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East Syracuse voters elect to abolish police department

Village will enter into a shared services agreement with DeWitt Jan. 1

East Syracuse residents wait in line to vote at village hall on April 16. Voters approved the village board's decision to abolish the East Syracuse Police Department and enter into a shared services agreement with the town of DeWitt.

East Syracuse residents wait in line to vote at village hall on April 16. Voters approved the village board's decision to abolish the East Syracuse Police Department and enter into a shared services agreement with the town of DeWitt. Allie Wenner

— After a year of heated board meetings and high tax rates, East Syracuse residents voted 333 to 199 in favor of abolishing the East Syracuse Police Department on April 16.

The village will enter into a shared services agreement with the town of DeWitt starting on Jan. 1, 2015. The East Syracuse Village Board anticipates that the abolishment of the department will contribute to a drop in taxes this year. In 2013-14, East Syracuse had the highest tax rate of any municipality in Onondaga County at $16.41 per $100,000 of assessed home value.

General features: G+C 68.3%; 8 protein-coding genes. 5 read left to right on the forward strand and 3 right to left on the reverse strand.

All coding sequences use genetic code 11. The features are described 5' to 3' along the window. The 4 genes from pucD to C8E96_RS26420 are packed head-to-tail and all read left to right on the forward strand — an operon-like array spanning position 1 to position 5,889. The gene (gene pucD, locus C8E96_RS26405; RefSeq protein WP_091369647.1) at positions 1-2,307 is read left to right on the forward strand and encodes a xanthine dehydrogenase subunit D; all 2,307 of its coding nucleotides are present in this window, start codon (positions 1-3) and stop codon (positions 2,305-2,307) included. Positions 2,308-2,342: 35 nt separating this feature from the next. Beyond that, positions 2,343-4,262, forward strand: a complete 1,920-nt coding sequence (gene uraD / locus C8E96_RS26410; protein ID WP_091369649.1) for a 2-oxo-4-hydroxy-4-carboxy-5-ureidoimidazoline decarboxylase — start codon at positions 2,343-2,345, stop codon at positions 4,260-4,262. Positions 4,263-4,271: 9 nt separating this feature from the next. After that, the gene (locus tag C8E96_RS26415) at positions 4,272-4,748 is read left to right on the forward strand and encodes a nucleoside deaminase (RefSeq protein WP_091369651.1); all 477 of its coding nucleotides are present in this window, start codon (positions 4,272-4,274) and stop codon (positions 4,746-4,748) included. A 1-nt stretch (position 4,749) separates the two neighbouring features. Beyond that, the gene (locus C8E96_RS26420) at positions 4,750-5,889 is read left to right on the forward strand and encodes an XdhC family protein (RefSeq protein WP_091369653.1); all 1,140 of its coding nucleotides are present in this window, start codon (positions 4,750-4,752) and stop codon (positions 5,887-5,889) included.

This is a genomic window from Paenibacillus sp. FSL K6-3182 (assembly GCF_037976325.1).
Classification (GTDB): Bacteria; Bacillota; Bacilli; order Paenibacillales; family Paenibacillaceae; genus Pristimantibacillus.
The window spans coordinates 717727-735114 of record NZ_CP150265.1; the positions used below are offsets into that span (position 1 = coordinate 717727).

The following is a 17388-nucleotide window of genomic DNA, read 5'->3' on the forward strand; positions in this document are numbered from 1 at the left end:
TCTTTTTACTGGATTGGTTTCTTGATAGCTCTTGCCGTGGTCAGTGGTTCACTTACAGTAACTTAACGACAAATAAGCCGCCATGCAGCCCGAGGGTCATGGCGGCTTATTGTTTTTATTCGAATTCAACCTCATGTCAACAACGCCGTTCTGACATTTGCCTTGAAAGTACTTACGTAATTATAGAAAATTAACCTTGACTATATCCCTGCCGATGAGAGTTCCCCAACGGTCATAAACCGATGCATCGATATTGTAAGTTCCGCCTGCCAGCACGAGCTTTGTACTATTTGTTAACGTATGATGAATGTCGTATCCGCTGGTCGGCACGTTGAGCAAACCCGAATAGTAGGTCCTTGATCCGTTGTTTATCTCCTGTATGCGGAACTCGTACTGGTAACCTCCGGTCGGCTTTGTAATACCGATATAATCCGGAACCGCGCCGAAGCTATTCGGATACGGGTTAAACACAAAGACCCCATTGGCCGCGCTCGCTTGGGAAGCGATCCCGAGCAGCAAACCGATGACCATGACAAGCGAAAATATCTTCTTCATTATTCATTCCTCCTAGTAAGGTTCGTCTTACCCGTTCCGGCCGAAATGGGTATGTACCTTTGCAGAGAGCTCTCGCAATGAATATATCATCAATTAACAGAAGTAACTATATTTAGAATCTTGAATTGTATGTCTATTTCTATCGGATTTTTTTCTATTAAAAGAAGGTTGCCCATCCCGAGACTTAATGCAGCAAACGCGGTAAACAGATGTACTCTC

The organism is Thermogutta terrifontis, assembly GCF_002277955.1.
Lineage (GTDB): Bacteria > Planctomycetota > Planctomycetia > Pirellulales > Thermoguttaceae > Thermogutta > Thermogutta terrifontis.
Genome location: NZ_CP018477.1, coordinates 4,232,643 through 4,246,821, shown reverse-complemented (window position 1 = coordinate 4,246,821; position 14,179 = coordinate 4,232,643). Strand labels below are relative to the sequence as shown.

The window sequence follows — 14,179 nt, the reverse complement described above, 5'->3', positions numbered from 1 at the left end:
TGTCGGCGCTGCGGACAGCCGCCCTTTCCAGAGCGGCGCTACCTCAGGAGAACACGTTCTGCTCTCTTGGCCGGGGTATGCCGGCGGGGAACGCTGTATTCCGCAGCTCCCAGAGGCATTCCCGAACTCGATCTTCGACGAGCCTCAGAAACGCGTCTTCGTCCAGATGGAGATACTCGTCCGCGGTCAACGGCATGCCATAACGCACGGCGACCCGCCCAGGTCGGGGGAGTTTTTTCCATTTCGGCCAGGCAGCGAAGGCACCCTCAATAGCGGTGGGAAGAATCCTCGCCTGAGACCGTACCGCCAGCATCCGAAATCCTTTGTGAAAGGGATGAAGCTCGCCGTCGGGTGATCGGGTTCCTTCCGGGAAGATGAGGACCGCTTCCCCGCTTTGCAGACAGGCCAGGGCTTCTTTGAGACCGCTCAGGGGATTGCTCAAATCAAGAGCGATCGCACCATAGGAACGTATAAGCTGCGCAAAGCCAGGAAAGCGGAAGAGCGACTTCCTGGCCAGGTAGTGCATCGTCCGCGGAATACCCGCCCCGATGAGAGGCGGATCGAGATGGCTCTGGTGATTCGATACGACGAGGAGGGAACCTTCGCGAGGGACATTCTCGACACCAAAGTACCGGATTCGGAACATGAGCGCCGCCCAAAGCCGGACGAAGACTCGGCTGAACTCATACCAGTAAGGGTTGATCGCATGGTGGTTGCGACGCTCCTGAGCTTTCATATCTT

“We know that we’re not going to see the massive decrease that the county comptroller was expecting, mainly because that report [wasn’t including] the cost to keep the department for six months,” Mayor Robert Tackman said. “So that’s a huge expense we’re going to carry, and we’re going to carry it for six months before we really start to see cost savings.”

A community divided

Despite what the hard numbers suggest, East Syracuse residents are just about split down the middle when it comes to the idea of police abolishment and sharing services with DeWitt. Many of the naysayers voiced their disappointment that the village brought the police up for a referendum again after voters shot down almost the same proposition 531-300 in October 2012.

“We spoke a year and a half ago about the same issue, and there was a large [voter] turnout and a large majority decided to keep the police,” said Aaron Fried. “In terms of voter mandate, I believe that’s a mandate for the village to look at other things besides the police.”

“I don’t think that the police department is the root of this village’s problems and I don’t think [the village board] has dug deep enough to see what the root is,” said Kim O’Brien, former chair of the Friends of the East Syracuse Police group.

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